Hot answers tagged adobe-indesign
Yes, Photoshop could be used to design a magazine. But, so could MSPaint. This is absolutely a job suited for InDesign. InDesign has much better tools for typesetting. If I didn't have InDesign available to me, I'd probably even use word processing software to lay everything out instead of going with Photoshop. It's definitely not the tool for the job.
My question: Can I create a magazine exclusively using PhotoShop? YES you can, BUT this is not the industry standard and it is highly frowned upon. See last paragraph. My understanding: It should simply be a case of using CMYK and an adequately high resolution. The standard is 300dpi for print, but again, that depends on the medium, ...
Edit: Even though you seem to mention it multiple times, it just dawned on me that you were talking about character styles and not paragraph styles... :( I'm just going to leave this here anyways. You could do this with table of contents. You can make table contents by using paragraph styles as the "hook". Layout > Table of contents... Here I pretty ...
In actual production all advertising spaces have specified dimensions - full page, half page, third page, quarter page, eighth page, etc. Those dimensions are posted online or provided in a specification sheet to advertisers. Specifications would include trim size, bleed size, and any other restrictions. Advertisers provide artwork for their own ad at the ...
Right click the swatch on your swatch panel. Go to Swatch Options. Change the Color Mode to CMYK. You will get decimal points which isn't a problem really but if it annoys you just then decide to round up or round down.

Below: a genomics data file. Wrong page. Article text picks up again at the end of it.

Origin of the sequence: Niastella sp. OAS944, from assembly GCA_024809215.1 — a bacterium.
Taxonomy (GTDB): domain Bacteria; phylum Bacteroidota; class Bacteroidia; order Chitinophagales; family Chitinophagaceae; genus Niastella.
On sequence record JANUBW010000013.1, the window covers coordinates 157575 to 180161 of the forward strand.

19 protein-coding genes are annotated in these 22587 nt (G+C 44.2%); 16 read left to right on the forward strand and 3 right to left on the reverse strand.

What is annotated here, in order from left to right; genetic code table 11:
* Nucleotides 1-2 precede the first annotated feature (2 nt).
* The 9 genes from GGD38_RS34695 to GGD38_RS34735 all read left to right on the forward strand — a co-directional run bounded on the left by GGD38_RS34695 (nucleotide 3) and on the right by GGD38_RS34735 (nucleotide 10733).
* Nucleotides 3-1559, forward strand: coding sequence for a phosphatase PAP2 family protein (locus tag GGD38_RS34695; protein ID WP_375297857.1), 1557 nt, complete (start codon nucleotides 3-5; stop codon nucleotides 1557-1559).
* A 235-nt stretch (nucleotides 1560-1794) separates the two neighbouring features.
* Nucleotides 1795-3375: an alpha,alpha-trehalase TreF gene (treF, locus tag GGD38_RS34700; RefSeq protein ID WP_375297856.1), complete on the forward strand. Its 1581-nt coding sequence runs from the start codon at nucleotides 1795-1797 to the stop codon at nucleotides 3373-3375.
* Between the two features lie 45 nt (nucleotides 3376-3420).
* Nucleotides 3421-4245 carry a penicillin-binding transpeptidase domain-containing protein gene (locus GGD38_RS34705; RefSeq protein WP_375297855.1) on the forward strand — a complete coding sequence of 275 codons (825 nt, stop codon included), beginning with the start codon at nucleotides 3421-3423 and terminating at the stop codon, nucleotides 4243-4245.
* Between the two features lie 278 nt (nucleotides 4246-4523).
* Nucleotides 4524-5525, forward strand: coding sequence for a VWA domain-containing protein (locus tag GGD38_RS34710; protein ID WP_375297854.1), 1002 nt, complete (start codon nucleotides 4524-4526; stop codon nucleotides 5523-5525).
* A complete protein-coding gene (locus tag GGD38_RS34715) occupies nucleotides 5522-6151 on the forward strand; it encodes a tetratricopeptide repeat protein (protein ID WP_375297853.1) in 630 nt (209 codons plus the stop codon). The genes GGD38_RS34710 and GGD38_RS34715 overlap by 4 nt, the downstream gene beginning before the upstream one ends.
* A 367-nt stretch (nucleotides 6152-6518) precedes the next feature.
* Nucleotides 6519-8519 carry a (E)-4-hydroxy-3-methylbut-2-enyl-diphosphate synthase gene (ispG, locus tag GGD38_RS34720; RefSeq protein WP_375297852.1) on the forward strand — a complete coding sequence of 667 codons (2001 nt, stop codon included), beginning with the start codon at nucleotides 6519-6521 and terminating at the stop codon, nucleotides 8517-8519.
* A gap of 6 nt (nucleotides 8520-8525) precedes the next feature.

Choose File > Print Booklet. If a printer preset has the settings you want, choose it in the Print Preset menu. To use the print settings (as they appear in the Print dialog box) of the current document, choose Current Document Settings from the Print Preset menu. If you don’t want the entire document to be imposed, select Range in the Setup area and ...
Here's a method that works and doesn't require anything other than basic InDesign features. It's pretty easy, but has a few steps, so, if you need to do this often, it might be worth looking into using scripts instead (see comments below) so you can do all of this with one click, not many. 1: In a copy of the file, remove all text that doesn't have this ...
I don't have InDesign to check this, but assuming it behaves the same as the tester here, I believe this should work: ^.*?(:|$) That's just matching everything from the start of a string up to either the first colon or the end of the string.
I'd cheat (but I do that a lot). Make sure every line ends in a colon, even the short titles which have no subtitles. Use your GREP to make everything up to the colon bold. Run a second S/R to find everything with "colon-hard return" and make it just "hard return" (which removes colons from any line without a subtitle).
This is the closest I've managed: \<[^:]*|[^:]*: It means: \<[^:]* - from the start of the paragraph (\<), grab things that aren't colons ([^:]), and grab any number of them (*)... (this gets lines that have no colons, and lines with colons up to the first colon) | or... [^:]*: grab any number of things that aren't colons ([^:]*) that are ...
I have a solution, please follow the steps below, it will help you: Export your PDF file from Indesign as usual. Open your PDF file if the file did not open automatically after saving it. As you are viewing your PDF file In Adobe Reader, go to Preview / Preferences / PDF. Unselect Smooth text and line art. Close the image and export it again and you good ...
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